Tag: LaTroy Hawkins

LOS ANGELES, CA - APRIL 19:  Troy Tulowitzki #2 of the Colorado Rockies at bat during a 7-0 loss to the Los Angeles Dodgers at Dodger Stadium on April 19, 2015 in Los Angeles, California.  (Photo by Harry How/Getty Images)

The Troy Tulowitzki trade might be the strangest deadline deal ever


The Blue Jays lead the majors in runs.

Now, I don’t mean they lead the league in runs by the usual amount, whether it’s 5, 10, 20 or whatever. The Blue Jays LEAD the LEAGUE in RUNS. They’re scoring 5.28 per game. No one is within 70 runs of them. The second highest scoring offense in the league averages 4.65 runs per game.

Of course, far less impressive than the Jays’ offense is their pitching. For that reason, they were supposed to be all over all of the big-name pitchers available this week. Maybe Cole Hamels was out of reach, but Jeff Samardzija was a popular choice. The Padres’ horde, Mat Latos of the Marlins and Mike Fiers of the Brewers were also being talked about.

And if the Blue Jays did go get a bat, it figured to be an outfielder. Preferably one who hits left-handed. 111 of the Jays’ 130 homers this year have come from right-handed hitters, and while they’ve gotten solid production from every spot, the positions on the team with the lowest OPSs to date are left field and center field.

Then there are the Rockies. The Rockies always need pitching. Their most effective starter this year has been 28-year-old Chris Rusin, a Cubs castoff with a 3-4 record and a 4.13 ERA in 65 1/3 innings. Overall, their starters have a 5.12 ERA, which ranks 29th in MLB ahead of only the Phillies. They’re dead last with a 1.52 WHIP and a 1.8 K:BB ratio.

The other thing the Rockies always seem to need to do is to get cheaper. They don’t really like spending money. They’re not very good at it when they do.

None of this would seem to be a likely recipe for a Troy Tulowitzki-for-Jose Reyes trade. To say this one came out of nowhere would be an understatement. No one would have guessed the Blue Jays were in the market for a shortstop. And no one would have imagined that when the Rockies finally traded Tulo, it would be for a player who has a higher annual salary.

Still, as these things tend to do, things seem to make more sense the deeper one digs.

First and foremost, while this will always be referred to as the Tulo-for-Reyes deal, that’s not at all what it’s about. This was a Tulo-for-Jeff Hoffman and Miguel Castro deal. The Rockies landed two prime arms in return for giving up the game’s preeminent shortstop and taking on a modestly overpaid replacement. A third, as yet undisclosed, prospect is also involved, and the Rockies also parted with veteran reliever LaTroy Hawkins. Reyes was not the focus. The trade would have made more sense on the Rockies’ end if it was just Tulo for the young right-handers, but then, the Blue Jays couldn’t have made that deal without somehow shedding Reyes’s salary in the bargain.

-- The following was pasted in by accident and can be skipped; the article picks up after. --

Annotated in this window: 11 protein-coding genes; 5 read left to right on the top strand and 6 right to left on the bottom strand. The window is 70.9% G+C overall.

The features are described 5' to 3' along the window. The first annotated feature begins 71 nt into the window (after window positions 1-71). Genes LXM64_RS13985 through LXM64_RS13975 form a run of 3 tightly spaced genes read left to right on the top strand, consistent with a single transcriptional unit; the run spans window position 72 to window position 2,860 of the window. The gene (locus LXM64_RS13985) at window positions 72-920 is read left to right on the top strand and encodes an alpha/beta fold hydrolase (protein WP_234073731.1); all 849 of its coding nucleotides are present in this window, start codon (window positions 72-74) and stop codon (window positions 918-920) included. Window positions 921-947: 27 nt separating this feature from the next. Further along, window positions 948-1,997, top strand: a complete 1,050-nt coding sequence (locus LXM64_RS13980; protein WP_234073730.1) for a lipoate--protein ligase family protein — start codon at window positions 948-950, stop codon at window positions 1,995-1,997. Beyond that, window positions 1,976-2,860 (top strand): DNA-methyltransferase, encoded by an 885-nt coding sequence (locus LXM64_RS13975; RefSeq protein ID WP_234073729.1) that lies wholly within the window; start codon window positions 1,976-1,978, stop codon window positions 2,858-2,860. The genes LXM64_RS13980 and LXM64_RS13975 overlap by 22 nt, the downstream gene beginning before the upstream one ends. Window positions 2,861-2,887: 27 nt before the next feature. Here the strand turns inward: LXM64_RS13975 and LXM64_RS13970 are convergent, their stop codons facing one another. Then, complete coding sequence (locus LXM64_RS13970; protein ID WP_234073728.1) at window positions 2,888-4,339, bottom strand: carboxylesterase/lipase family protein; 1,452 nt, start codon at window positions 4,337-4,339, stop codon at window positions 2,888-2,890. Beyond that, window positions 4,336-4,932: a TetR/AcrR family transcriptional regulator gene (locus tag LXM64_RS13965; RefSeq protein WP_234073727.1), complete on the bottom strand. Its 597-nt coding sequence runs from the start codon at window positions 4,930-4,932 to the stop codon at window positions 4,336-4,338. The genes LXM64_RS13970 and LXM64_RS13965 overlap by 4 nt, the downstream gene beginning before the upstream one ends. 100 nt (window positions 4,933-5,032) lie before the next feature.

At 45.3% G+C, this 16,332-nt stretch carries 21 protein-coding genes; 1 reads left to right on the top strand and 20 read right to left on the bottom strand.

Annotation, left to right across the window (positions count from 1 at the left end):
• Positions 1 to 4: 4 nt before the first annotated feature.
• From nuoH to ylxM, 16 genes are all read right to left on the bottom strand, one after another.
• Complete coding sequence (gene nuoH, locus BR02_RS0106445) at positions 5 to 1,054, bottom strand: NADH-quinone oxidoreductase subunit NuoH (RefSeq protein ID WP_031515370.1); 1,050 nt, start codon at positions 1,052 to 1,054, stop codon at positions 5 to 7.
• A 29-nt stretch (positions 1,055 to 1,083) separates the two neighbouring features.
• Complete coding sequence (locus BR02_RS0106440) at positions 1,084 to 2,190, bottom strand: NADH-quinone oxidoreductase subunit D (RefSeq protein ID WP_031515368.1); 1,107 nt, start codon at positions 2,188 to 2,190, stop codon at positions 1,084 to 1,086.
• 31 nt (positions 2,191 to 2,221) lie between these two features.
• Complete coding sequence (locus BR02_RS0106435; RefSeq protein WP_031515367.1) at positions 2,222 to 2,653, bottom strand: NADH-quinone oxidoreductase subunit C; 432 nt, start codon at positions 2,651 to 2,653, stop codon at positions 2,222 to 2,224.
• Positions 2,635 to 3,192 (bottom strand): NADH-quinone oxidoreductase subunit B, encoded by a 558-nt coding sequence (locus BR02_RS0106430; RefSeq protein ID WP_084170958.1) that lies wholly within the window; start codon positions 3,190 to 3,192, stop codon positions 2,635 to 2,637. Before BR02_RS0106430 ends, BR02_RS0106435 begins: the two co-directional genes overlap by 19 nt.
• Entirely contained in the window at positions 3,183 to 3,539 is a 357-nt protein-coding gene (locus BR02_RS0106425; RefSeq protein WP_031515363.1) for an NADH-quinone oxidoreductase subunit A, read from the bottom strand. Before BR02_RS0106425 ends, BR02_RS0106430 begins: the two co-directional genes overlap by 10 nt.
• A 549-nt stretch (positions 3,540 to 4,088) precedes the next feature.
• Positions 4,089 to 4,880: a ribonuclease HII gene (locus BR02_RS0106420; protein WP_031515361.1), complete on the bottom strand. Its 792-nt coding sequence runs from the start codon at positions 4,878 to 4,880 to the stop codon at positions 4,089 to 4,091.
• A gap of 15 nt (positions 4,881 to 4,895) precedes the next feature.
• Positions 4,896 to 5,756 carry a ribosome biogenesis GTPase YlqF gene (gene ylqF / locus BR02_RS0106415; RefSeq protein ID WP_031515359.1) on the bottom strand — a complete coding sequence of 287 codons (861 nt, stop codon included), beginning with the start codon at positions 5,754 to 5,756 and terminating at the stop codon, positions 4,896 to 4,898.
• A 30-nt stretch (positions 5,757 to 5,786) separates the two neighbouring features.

It probably comes as a surprise to many, but Reyes is making more than Tulo right now, just not for quite so long. He’s earning $22 million per year through 2017, with a $22 million option or a $4 million buyout for 2018. Tulo makes $20 million per year through 2019, $14 million in 2020 and then $15 million or a $4 million buyout in 2021. There’s also a $2 million trade kicker on Tulo’s contract. At a minimum, the Jays are absorbing an extra $52 million here, while also picking up three more years of control.

So, Reyes essentially had to be in this deal if the Rockies wanted the prospects. What remains to be seen is whether they’ll hold on to him for a bit or if they’ll flip him right away, opening up shortstop for a quality prospect in Trevor Story. Trading Reyes for a couple of prospects, probably eating some salary in the process, is probably the way to go. In Hoffman and Castro, the Rockies got two guys with top-of-the-rotation upside, though it needs to be noted that the former is coming back from Tommy John surgery and the latter couldn’t hack it as a major league reliever this year. Hoffman has the better chance of fulfilling his potential. Castro, though, has an incredible arm, and even if can’t make it as a starter, he could turn into a fine closer.

For the Blue Jays, well, this was all about making it back to the postseason, even if it materialized in a way that no one expected. Tulowitzki is a better hitter and probably a better defender than Reyes. He is injury-prone, but so is the guy he’s replacing. He’s a clear upgrade. He’d also seem to be a luxury purchase when there are still necessities required. Losing Hoffman and Castro is a big blow to the farm system that they’re going to have to dip right back into in an effort to upgrade their rotation. I’m going to withhold my judgment on whether it was the right move until seeing whether the Jays come away with a quality starter prior to Friday’s deadline.